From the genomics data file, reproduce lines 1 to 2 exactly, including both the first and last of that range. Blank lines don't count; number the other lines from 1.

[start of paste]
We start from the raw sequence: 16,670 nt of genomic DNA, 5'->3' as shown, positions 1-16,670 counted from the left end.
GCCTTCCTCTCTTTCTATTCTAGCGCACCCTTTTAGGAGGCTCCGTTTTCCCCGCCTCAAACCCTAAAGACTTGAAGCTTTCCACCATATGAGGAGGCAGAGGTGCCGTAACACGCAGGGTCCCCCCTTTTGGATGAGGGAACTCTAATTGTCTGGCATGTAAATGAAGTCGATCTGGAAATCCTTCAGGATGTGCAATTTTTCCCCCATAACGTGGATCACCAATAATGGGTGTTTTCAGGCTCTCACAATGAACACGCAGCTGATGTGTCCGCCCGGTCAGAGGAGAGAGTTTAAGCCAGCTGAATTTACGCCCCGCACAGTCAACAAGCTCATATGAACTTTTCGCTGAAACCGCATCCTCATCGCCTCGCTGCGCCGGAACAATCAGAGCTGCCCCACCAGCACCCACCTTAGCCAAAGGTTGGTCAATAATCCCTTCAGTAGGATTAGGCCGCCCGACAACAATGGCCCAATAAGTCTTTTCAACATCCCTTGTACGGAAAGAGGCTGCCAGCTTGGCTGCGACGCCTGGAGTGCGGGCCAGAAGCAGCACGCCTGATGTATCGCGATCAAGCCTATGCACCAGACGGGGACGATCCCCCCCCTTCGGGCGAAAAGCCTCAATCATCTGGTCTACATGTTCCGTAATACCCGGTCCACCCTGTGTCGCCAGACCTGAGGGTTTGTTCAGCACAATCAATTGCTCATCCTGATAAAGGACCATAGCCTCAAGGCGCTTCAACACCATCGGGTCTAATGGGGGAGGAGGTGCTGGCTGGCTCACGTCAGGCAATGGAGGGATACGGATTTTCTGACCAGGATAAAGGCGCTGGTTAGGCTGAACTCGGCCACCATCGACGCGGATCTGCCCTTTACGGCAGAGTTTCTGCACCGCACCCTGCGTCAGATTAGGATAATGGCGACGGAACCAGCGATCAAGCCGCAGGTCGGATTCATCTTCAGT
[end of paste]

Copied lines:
We start from the raw sequence: 16,670 nt of genomic DNA, 5'->3' as shown, positions 1-16,670 counted from the left end.
GCCTTCCTCTCTTTCTATTCTAGCGCACCCTTTTAGGAGGCTCCGTTTTCCCCGCCTCAAACCCTAAAGACTTGAAGCTTTCCACCATATGAGGAGGCAGAGGTGCCGTAACACGCAGGGTCCCCCCTTTTGGATGAGGGAACTCTAATTGTCTGGCATGTAAATGAAGTCGATCTGGAAATCCTTCAGGATGTGCAATTTTTCCCCCATAACGTGGATCACCAATAATGGGTGTTTTCAGGCTCTCACAATGAACACGCAGCTGATGTGTCCGCCCGGTCAGAGGAGAGAGTTTAAGCCAGCTGAATTTACGCCCCGCACAGTCAACAAGCTCATATGAACTTTTCGCTGAAACCGCATCCTCATCGCCTCGCTGCGCCGGAACAATCAGAGCTGCCCCACCAGCACCCACCTTAGCCAAAGGTTGGTCAATAATCCCTTCAGTAGGATTAGGCCGCCCGACAACAATGGCCCAATAAGTCTTTTCAACATCCCTTGTACGGAAAGAGGCTGCCAGCTTGGCTGCGACGCCTGGAGTGCGGGCCAGAAGCAGCACGCCTGATGTATCGCGATCAAGCCTATGCACCAGACGGGGACGATCCCCCCCCTTCGGGCGAAAAGCCTCAATCATCTGGTCTACATGTTCCGTAATACCCGGTCCACCCTGTGTCGCCAGACCTGAGGGTTTGTTCAGCACAATCAATTGCTCATCCTGATAAAGGACCATAGCCTCAAGGCGCTTCAACACCATCGGGTCTAATGGGGGAGGAGGTGCTGGCTGGCTCACGTCAGGCAATGGAGGGATACGGATTTTCTGACCAGGATAAAGGCGCTGGTTAGGCTGAACTCGGCCACCATCGACGCGGATCTGCCCTTTACGGCAGAGTTTCTGCACCGCACCCTGCGTCAGATTAGGATAATGGCGACGGAACCAGCGATCAAGCCGCAGGTCGGATTCATCTTCAGT